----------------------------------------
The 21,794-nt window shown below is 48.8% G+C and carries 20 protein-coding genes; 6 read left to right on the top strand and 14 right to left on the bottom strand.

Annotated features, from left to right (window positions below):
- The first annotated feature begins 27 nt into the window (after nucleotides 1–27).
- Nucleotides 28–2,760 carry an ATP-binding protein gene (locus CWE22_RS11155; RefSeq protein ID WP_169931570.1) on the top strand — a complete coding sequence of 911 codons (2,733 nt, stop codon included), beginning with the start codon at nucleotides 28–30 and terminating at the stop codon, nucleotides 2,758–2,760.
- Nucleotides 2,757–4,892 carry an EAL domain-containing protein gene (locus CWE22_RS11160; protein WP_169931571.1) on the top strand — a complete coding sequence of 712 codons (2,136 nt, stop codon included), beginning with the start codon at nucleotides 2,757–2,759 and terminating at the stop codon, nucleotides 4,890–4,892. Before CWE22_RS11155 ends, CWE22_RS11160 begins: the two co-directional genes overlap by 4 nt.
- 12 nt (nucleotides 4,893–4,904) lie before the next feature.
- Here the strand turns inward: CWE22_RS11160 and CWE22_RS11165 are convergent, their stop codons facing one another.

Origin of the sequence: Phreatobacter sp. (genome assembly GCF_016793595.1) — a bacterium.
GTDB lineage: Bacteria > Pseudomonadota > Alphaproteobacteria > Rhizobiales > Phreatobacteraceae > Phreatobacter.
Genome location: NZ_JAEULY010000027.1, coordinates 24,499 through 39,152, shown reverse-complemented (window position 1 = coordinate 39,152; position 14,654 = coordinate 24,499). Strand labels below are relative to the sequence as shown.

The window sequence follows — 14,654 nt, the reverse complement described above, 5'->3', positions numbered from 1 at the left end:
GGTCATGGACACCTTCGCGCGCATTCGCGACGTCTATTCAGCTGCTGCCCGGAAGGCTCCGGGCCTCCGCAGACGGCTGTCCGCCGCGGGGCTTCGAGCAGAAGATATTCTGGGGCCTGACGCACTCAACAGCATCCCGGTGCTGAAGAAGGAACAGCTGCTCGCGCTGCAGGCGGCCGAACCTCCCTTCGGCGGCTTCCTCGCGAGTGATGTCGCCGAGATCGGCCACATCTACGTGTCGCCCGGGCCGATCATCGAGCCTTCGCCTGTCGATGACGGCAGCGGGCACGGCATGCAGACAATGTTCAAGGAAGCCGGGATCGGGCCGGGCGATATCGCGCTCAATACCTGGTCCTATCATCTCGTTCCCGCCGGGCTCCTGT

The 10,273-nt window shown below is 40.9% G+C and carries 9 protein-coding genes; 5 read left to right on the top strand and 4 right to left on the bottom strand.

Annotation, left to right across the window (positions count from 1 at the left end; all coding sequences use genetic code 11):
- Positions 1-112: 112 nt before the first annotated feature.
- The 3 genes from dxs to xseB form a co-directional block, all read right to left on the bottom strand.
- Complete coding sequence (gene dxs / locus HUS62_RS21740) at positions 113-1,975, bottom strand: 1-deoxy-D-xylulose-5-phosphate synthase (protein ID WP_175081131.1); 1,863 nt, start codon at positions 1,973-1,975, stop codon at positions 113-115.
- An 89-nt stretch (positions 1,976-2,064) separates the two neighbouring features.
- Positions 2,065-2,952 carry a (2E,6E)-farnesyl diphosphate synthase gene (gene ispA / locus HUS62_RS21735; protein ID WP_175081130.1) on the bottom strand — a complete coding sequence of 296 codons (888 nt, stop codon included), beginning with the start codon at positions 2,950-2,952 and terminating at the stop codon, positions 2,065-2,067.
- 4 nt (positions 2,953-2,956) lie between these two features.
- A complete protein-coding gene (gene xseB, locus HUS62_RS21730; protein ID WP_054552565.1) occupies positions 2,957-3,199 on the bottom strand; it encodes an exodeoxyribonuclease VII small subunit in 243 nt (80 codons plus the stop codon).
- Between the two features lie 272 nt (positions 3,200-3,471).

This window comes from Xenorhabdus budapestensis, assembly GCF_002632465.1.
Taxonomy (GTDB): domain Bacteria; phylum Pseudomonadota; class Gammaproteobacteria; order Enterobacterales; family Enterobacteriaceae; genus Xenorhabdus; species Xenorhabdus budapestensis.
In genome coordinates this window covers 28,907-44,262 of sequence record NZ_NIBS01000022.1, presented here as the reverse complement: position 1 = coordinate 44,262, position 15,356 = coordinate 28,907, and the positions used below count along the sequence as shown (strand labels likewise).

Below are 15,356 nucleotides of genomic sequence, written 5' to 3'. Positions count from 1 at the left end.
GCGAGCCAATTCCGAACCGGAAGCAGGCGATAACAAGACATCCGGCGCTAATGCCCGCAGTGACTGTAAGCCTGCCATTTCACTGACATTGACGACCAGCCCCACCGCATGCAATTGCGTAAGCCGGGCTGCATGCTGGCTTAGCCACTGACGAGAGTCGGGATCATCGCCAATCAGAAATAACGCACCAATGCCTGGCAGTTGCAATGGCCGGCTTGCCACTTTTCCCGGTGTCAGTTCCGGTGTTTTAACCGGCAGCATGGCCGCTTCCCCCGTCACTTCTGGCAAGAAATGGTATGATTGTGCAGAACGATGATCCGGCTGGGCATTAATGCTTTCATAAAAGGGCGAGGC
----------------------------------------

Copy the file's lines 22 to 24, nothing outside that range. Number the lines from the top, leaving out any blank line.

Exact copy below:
- Between the two features lie 272 nt (positions 3,200-3,471).

This window comes from Xenorhabdus budapestensis, assembly GCF_002632465.1.
Taxonomy (GTDB): domain Bacteria; phylum Pseudomonadota; class Gammaproteobacteria; order Enterobacterales; family Enterobacteriaceae; genus Xenorhabdus; species Xenorhabdus budapestensis.